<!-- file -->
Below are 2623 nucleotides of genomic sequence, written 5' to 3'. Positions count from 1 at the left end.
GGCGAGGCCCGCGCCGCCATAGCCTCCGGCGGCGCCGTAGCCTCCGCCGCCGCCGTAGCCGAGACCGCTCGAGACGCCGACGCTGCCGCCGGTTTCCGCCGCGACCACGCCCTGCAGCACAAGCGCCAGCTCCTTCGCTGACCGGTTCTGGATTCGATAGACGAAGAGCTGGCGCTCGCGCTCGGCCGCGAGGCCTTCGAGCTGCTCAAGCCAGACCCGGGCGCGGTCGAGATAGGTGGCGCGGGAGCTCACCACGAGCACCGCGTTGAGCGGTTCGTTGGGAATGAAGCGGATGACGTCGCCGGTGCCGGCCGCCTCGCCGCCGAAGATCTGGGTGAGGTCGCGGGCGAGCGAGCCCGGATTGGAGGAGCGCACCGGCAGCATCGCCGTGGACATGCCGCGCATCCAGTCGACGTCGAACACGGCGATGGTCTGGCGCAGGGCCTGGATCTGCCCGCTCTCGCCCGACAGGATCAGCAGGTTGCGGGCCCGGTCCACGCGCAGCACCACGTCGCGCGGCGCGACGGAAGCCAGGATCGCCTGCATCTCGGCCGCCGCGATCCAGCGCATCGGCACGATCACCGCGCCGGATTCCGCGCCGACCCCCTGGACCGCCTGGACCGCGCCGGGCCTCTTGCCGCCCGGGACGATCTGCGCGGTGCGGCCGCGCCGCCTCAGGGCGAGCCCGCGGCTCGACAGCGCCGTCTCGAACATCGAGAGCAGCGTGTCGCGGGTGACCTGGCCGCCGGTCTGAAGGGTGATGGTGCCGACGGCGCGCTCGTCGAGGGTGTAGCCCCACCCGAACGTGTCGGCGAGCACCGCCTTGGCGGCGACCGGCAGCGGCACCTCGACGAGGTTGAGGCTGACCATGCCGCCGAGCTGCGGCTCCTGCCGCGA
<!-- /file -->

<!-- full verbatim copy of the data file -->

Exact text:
Below are 2623 nucleotides of genomic sequence, written 5' to 3'. Positions count from 1 at the left end.
GGCGAGGCCCGCGCCGCCATAGCCTCCGGCGGCGCCGTAGCCTCCGCCGCCGCCGTAGCCGAGACCGCTCGAGACGCCGACGCTGCCGCCGGTTTCCGCCGCGACCACGCCCTGCAGCACAAGCGCCAGCTCCTTCGCTGACCGGTTCTGGATTCGATAGACGAAGAGCTGGCGCTCGCGCTCGGCCGCGAGGCCTTCGAGCTGCTCAAGCCAGACCCGGGCGCGGTCGAGATAGGTGGCGCGGGAGCTCACCACGAGCACCGCGTTGAGCGGTTCGTTGGGAATGAAGCGGATGACGTCGCCGGTGCCGGCCGCCTCGCCGCCGAAGATCTGGGTGAGGTCGCGGGCGAGCGAGCCCGGATTGGAGGAGCGCACCGGCAGCATCGCCGTGGACATGCCGCGCATCCAGTCGACGTCGAACACGGCGATGGTCTGGCGCAGGGCCTGGATCTGCCCGCTCTCGCCCGACAGGATCAGCAGGTTGCGGGCCCGGTCCACGCGCAGCACCACGTCGCGCGGCGCGACGGAAGCCAGGATCGCCTGCATCTCGGCCGCCGCGATCCAGCGCATCGGCACGATCACCGCGCCGGATTCCGCGCCGACCCCCTGGACCGCCTGGACCGCGCCGGGCCTCTTGCCGCCCGGGACGATCTGCGCGGTGCGGCCGCGCCGCCTCAGGGCGAGCCCGCGGCTCGACAGCGCCGTCTCGAACATCGAGAGCAGCGTGTCGCGGGTGACCTGGCCGCCGGTCTGAAGGGTGATGGTGCCGACGGCGCGCTCGTCGAGGGTGTAGCCCCACCCGAACGTGTCGGCGAGCACCGCCTTGGCGGCGACCGGCAGCGGCACCTCGACGAGGTTGAGGCTGACCATGCCGCCGAGCTGCGGCTCCTGCCGCGA